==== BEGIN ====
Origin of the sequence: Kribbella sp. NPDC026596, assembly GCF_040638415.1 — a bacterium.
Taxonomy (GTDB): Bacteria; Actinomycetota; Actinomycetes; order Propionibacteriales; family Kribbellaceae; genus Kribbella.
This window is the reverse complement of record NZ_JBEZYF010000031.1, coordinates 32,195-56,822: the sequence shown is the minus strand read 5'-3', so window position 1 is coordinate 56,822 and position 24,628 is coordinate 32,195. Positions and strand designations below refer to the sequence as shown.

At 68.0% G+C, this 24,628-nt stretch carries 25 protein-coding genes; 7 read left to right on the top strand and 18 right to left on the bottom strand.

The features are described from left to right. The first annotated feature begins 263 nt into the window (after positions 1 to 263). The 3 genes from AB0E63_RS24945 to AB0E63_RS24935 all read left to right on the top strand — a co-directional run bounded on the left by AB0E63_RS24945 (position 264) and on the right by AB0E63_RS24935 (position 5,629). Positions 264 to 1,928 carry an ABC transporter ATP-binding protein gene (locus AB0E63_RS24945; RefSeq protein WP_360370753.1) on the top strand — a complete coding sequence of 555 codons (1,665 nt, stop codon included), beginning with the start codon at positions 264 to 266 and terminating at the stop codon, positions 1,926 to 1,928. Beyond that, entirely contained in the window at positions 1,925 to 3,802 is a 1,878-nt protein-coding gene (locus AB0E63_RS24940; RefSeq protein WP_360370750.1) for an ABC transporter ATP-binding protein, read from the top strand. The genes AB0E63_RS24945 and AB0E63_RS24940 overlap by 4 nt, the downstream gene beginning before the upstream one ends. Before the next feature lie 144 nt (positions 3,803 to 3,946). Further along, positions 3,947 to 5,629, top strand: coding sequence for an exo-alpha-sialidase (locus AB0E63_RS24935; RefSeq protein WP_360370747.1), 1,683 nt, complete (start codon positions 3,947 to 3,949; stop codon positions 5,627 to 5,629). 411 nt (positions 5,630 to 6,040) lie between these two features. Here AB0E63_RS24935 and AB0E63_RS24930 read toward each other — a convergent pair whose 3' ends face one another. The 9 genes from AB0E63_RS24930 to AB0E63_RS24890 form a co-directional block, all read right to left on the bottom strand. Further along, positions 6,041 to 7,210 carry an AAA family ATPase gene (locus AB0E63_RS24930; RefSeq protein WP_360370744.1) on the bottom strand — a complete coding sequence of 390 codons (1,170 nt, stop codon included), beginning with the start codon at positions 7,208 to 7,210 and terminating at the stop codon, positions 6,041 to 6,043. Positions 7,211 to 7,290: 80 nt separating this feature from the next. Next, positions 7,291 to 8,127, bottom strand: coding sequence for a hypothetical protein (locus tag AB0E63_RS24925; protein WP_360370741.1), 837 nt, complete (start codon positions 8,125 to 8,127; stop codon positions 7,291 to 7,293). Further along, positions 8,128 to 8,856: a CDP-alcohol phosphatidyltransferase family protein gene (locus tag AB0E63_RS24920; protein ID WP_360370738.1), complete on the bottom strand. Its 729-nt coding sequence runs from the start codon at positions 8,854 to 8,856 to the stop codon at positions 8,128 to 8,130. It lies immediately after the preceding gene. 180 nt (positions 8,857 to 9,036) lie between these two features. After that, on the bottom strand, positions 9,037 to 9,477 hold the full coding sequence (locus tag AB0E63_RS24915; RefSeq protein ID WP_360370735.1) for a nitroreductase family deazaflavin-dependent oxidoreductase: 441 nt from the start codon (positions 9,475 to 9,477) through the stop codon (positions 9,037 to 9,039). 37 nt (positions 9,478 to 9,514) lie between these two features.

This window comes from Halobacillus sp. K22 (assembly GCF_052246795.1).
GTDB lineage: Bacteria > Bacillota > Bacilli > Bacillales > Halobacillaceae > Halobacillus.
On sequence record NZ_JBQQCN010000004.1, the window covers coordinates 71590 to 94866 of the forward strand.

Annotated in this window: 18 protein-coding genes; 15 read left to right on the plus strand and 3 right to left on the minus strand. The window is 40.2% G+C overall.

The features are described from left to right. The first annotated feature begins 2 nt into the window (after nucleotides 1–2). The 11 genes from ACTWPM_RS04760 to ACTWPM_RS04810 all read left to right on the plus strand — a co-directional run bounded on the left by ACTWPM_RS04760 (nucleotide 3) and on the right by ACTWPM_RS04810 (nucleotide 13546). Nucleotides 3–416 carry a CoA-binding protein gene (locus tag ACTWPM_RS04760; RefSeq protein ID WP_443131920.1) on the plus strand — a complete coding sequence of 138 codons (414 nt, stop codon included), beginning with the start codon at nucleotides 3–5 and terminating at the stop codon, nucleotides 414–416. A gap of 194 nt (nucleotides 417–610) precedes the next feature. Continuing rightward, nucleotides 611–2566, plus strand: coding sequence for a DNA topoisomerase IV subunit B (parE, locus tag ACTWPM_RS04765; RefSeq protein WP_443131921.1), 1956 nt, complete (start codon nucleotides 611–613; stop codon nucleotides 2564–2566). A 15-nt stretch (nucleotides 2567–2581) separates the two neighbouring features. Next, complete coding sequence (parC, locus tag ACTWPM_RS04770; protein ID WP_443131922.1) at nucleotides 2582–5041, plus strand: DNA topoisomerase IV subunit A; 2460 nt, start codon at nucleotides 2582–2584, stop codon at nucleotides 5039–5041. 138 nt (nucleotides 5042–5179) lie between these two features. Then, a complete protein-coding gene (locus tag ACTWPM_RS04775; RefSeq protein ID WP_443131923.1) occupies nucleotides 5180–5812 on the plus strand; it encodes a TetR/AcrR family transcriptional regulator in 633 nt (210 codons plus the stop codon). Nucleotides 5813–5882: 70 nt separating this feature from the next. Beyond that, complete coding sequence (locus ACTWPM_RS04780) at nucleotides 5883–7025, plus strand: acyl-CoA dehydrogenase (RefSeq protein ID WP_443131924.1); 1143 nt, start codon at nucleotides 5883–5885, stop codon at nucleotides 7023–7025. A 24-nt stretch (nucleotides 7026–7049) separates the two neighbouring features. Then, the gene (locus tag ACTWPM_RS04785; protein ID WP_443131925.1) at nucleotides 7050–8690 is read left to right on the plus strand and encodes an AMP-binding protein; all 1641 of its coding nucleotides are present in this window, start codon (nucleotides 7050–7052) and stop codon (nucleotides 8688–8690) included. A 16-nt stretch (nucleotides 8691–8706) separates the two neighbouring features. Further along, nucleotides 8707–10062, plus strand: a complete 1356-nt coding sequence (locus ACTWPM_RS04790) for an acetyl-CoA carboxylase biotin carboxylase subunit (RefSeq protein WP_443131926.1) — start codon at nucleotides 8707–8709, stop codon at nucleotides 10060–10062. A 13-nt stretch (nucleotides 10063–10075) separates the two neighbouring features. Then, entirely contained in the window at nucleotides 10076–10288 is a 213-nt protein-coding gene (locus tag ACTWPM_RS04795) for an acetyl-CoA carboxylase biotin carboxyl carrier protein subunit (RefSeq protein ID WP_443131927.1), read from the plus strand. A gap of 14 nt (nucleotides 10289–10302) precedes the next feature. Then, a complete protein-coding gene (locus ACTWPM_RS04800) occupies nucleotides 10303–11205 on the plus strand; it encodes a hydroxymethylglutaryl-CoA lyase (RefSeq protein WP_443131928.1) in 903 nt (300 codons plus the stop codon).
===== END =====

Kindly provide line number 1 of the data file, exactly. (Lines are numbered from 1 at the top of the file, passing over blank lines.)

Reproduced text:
Origin of the sequence: Kribbella sp. NPDC026596, assembly GCF_040638415.1 — a bacterium.